For many restoration companies out there, employee staffing is your topmost concern. That’s nothing new. I remember having staffing discussions with restoration business owners nine years ago when I got into the industry. Back then companies were competing for employees with bigger local contractors or the franchise down the street. Today you compete with Amazon, companies that allow employees to work from home, and the realization that there are plenty of opportunities with great companies in other industries that don’t require sucking sewer water out of a stranger’s basement at 2:00 in the morning. Hiring right now is not only a nightmare, it’s your nightmare.
Because finding great employees is proving next to impossible, employee retention is now more critical than ever. The Center for American Progress says the cost for employee turnover for anyone making under $75,000 is 20% of their yearly salary, while replacing highly skilled workers can be as high as 213%. Let that sink in.
A recent Harris Poll conducted by CNBC and Catalyst found that half of all employees want to make a career change. And according to the U.S. Bureau of Labor Statistics, 4 million Americans are quitting their jobs every month during what is being termed “The Great Resignation.” It’s not hard to see that we are in the middle of an employee-driven workforce and change is not expected any time soon.
So what can you do to improve employee retention? Ask your employees.
You ask your customers all the time what you can do to earn more of their business. How about asking your employees what you can do to ensure they remain with your company and stay productive by conducting stay interviews.
While exit interviews help you identify areas that may have gone wrong after the fact, stay interviews address needs right away before the employee decides to jump ship. A stay interview is typically done between a manager and their direct report and is designed to learn what keeps an employee working for the company and what can be done to improve the employee’s experience and productivity. Done correctly, stay interviews:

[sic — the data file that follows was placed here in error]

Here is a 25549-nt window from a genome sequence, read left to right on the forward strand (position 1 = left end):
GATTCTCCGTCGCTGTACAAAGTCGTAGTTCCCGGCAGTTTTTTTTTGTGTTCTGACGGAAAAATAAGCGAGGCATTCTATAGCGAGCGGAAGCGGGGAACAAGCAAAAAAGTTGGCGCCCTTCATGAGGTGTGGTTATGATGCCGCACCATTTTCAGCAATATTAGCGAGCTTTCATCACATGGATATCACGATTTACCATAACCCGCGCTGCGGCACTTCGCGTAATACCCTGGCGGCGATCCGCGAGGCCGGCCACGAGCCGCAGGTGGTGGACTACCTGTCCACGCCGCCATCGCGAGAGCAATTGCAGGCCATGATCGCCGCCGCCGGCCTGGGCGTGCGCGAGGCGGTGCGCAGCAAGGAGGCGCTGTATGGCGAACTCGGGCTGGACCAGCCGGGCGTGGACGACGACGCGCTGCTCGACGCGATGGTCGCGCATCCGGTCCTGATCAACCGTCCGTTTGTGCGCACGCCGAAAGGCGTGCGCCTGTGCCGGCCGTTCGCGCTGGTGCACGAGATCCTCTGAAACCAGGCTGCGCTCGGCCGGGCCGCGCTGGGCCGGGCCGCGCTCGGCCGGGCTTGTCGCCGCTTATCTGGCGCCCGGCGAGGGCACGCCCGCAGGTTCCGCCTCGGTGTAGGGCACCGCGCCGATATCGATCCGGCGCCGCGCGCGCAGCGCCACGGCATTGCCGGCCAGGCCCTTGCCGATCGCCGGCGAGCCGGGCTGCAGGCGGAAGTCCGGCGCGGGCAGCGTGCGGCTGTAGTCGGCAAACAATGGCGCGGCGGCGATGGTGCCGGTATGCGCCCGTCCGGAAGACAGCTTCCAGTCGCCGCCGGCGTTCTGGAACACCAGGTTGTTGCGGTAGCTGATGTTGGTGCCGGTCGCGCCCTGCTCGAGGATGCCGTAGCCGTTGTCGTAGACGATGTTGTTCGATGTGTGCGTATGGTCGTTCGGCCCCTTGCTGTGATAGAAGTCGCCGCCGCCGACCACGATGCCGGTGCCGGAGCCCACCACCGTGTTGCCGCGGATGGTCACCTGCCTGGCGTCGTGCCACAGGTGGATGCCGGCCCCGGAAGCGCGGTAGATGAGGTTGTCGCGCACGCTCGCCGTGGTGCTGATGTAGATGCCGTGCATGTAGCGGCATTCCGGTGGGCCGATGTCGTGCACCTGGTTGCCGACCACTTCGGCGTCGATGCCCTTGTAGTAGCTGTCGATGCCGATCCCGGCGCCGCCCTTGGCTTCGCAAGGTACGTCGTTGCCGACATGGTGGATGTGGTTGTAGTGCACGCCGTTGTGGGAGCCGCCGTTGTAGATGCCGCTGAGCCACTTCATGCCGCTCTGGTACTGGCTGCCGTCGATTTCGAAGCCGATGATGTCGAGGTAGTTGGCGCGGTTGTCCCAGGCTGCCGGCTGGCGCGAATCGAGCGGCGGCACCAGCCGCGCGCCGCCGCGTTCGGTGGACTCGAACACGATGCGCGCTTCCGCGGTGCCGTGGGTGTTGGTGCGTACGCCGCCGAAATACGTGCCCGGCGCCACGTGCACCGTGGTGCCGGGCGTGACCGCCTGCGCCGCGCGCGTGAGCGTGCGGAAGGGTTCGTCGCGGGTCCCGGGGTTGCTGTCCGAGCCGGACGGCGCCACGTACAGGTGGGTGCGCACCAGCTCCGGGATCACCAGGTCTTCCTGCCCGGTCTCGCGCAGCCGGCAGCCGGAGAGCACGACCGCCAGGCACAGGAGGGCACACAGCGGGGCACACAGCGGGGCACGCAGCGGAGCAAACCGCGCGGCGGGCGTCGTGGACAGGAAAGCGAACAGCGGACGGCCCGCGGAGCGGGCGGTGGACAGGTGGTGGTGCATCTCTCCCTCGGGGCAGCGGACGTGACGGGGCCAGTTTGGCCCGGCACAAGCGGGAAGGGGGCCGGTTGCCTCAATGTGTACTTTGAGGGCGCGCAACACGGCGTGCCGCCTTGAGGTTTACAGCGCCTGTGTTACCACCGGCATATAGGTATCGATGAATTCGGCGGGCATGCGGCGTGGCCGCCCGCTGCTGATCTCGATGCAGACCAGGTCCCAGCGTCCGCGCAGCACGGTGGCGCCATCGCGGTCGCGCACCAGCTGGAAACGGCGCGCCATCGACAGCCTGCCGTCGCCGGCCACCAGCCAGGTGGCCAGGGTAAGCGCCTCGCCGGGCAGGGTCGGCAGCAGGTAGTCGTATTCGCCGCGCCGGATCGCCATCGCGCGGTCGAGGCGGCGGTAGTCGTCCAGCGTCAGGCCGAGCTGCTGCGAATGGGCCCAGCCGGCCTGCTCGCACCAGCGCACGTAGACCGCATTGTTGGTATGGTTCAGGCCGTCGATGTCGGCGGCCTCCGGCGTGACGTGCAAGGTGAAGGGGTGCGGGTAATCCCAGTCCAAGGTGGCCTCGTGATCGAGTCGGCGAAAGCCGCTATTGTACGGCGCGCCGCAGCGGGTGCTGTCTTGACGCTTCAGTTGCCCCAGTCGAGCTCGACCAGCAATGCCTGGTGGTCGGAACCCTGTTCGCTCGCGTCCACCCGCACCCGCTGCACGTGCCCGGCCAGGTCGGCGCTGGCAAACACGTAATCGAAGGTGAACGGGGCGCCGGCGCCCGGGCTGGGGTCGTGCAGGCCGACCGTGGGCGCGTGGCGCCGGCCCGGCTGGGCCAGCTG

- build trust between an employee and their employer.
- open and improve valuable lines of communication.
- gauge employee satisfaction.
- help the employee feel heard and appreciated.
- generate new ideas to improve the company’s culture, performance, and profitability.
How To Conduct a Stay Interview
Unlike a hiring or exit interview where rapid-fire questions might be used to point out weaknesses, it is recommended that a stay interview be done casually, in the hope that the employee will open up and give honest answers if they feel comfortable.
Start out by explaining the purpose of the interview; that it’s for the employer to learn what they are doing right and where they can improve in supporting the employee. Let them know there are no repercussions for any of their answers, that everything will be held in strict confidence, and nothing will be tied to their performance evaluations or compensation.
Start out with an easy question to break the ice and gradually work up to more challenging ones once you feel the employee is fully engaged and trusts what is happening. It is important to keep the interview a free-flowing discussion where both sides can ask questions and follow up on ideas. Managers must be vulnerable during this discussion or the employee will not be. Never trivialize an employee’s concern or suggestion or become defensive. This is a trust-building exercise and if you are sincere in wanting to walk away with genuine ideas or learn about potential problems, you must demonstrate your sincerity.
Stay interviews should last approximately 30 minutes. When it is time to wrap up, be sure to let the employee know you appreciated their time and the discussion, then summarize their feedback and relay the next steps.